The detention in Iran of Lebanese citizen and U.S. permanent resident Nizar Zakka is a “U.S. Iranian problem,” Iranian Foreign Minister Mohammad Javad Zarif said during an official visit to Lebanon on Monday, as the man's family urged that he be repatriated to Lebanon.
“What happened with Mr. Zakka is not a problem between Iran and Lebanon, seeing as the problem was the violation of the applicable laws in Iran by a foreigner, and the problem is actually between the United States and Iran,” Zarif said in response to a reporter's question.
After being detained for around a year without trial over spying allegations, Zakka was sentenced to 10 years in prison and a $4.2 million fine on September 20.
“The sentence that was given to Nizar Zakka more than a month ago is an unjust ruling and it should not apply to a Lebanese citizen,” Zakka's family said in a statement it issued on the occasion's of Zarif's visit earlier in the day.
“He has not been allowed to meet with the Lebanese consul in Tehran throughout the entire period of detention. Furthermore, the consul and the family have not been allowed to see the verdict's text or the charges,” it added.
Describing newly-elected President Michel Aoun as “the father of all Lebanese who has promised that no Lebanese citizen will be aggrieved during his tenure,” the family urged the president to “ask the Iranian state to end injustice and to repatriate Lebanese citizen Nizar Zakka so that he can be tried under the Lebanese law.”
Stressing its “full confidence in his innocence,” the family also called on Speaker Nabih Berri and Prime Minister-designate Saad Hariri to exert efforts in this regard.
Amnesty International has said Zakka had only two court hearings before the ruling and received only limited legal assistance. The closed-door tribunal handles cases involving alleged attempts to overthrow the government.
Supporters say Judge Abolghassem Salavati heard Zakka's case. Salavati is known for his tough sentences and has heard other politically charged cases, including one in which he sentenced Washington Post journalist Jason Rezaian to prison. A prisoner swap in January between Iran and the U.S. freed Rezaian and three other Iranian-Americans.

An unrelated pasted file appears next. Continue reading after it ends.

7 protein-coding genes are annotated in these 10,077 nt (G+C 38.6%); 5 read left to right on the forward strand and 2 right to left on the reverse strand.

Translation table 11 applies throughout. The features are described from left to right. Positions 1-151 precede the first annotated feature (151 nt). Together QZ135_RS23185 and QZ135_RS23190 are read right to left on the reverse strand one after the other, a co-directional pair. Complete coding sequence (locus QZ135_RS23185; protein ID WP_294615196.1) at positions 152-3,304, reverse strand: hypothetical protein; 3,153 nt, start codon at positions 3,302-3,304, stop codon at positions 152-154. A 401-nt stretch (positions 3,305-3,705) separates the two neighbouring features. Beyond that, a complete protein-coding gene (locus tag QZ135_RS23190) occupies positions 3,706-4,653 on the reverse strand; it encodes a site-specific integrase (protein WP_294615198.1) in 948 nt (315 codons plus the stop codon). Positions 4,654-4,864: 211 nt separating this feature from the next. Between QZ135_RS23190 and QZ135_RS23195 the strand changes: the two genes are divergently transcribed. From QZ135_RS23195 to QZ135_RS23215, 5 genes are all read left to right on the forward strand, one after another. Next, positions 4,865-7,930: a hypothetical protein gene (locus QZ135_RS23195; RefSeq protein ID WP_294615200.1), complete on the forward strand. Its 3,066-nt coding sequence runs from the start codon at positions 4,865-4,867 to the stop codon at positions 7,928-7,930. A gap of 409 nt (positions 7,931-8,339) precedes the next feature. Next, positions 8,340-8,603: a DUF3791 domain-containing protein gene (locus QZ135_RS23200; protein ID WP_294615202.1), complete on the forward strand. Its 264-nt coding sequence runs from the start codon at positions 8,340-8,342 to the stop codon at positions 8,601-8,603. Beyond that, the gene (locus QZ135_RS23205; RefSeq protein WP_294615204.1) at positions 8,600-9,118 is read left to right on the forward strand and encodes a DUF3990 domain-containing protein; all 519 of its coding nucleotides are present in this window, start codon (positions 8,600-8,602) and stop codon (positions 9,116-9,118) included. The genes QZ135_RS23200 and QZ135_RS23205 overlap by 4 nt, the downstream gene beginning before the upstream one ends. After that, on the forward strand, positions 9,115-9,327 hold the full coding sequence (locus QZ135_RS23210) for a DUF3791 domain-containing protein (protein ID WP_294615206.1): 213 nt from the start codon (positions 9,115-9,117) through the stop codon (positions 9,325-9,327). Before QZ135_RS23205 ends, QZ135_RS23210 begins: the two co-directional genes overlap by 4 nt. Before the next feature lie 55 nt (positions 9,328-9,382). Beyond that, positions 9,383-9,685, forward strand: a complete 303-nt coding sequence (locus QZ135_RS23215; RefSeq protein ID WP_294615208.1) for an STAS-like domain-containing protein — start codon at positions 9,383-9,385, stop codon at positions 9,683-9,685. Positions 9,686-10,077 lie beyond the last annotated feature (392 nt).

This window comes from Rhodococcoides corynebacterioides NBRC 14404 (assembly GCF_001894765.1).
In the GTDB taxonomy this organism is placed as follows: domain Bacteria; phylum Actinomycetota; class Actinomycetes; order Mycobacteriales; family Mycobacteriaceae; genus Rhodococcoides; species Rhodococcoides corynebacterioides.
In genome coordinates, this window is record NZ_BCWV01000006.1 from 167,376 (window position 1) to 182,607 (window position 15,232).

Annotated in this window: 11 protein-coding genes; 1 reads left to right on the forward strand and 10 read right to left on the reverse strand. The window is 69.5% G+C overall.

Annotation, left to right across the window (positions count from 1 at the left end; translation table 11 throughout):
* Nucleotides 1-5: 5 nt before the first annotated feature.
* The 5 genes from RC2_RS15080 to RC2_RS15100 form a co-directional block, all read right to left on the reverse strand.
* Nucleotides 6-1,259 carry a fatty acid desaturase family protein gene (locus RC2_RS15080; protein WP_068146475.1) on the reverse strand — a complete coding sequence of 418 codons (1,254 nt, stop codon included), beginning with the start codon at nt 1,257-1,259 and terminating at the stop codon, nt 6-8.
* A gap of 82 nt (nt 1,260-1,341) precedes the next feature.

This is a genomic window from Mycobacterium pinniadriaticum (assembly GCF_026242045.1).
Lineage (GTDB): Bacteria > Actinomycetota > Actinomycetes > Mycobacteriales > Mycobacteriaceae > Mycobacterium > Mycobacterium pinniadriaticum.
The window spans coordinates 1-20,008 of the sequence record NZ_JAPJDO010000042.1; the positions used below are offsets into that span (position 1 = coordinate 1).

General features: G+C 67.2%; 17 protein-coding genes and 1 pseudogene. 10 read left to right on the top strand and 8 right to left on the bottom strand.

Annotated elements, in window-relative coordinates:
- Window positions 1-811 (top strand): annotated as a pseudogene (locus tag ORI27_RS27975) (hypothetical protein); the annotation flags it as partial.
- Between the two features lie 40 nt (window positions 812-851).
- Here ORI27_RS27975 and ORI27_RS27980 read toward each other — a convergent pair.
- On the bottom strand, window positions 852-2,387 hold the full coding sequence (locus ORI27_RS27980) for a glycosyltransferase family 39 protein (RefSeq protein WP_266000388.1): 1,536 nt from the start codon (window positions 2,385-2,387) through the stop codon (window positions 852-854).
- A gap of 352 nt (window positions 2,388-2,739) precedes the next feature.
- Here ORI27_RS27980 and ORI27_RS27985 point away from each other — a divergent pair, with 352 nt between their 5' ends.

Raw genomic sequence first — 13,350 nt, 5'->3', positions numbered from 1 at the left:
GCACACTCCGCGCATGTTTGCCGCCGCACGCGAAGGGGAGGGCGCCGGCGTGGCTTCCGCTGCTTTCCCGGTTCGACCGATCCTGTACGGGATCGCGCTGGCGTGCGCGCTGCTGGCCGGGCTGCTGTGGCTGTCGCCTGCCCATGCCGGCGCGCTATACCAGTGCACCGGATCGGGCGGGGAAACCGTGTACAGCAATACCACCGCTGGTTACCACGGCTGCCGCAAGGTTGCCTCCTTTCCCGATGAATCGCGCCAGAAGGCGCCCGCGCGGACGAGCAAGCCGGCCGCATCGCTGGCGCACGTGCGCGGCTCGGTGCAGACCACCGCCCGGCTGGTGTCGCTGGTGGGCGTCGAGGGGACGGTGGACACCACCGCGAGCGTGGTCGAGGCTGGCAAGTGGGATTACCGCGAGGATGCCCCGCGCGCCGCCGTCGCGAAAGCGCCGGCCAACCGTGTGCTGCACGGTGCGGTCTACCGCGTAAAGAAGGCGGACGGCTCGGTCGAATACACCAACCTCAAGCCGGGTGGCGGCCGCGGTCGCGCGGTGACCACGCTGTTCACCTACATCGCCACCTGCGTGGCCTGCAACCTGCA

Zakka, who lives in Washington and holds resident status in the U.S., leads the Arab ICT Organization, or IJMA3, an industry consortium from 13 countries that advocates for information technology in the region.
Zakka disappeared Sept. 18, 2015, during his fifth trip to Iran. He had been invited to attend a conference at which President Hassan Rouhani spoke of providing more economic opportunities for women and sustainable development.
On November 3, Iranian state television aired a report saying he was in custody and calling him a spy with "deep links" with U.S. intelligence services.
It also showed what it described as a damning photo of Zakka and three other men in army-style uniforms, two with flags and two with rifles on their shoulders. But that turned out to be from a homecoming event at Zakka's prep school, the Riverside Military Academy in Georgia, according to the school's president.
It's unclear what prompted Iranian authorities to detain Zakka. The Associated Press reported in May that Zakka's IJMA3 organization had received at least $730,000 in contracts and grants since 2009 from both the State Department and the U.S. Agency for International Development, USAID.
Zakka's supporters have written Secretary of State John Kerry stating that Zakka traveled to Iran "with the knowledge and approval of the U.S. State Department, and his trip was funded by grants" from it.
Neither American nor Lebanese officials, who the U.S. says are responsible for providing consular assistance to Zakka, have publicly acknowledged Zakka's work with the U.S. government.
In a statement, the State Department said in September that it was "troubled" by Zakka's reported sentence and demanded his immediate release.
"We reaffirm our calls on Iran to respect and protect human rights and fundamental freedoms, cease any arbitrary or politically motivated detentions and ensure fair and transparent judicial proceedings in all criminal prosecutions," the statement said.
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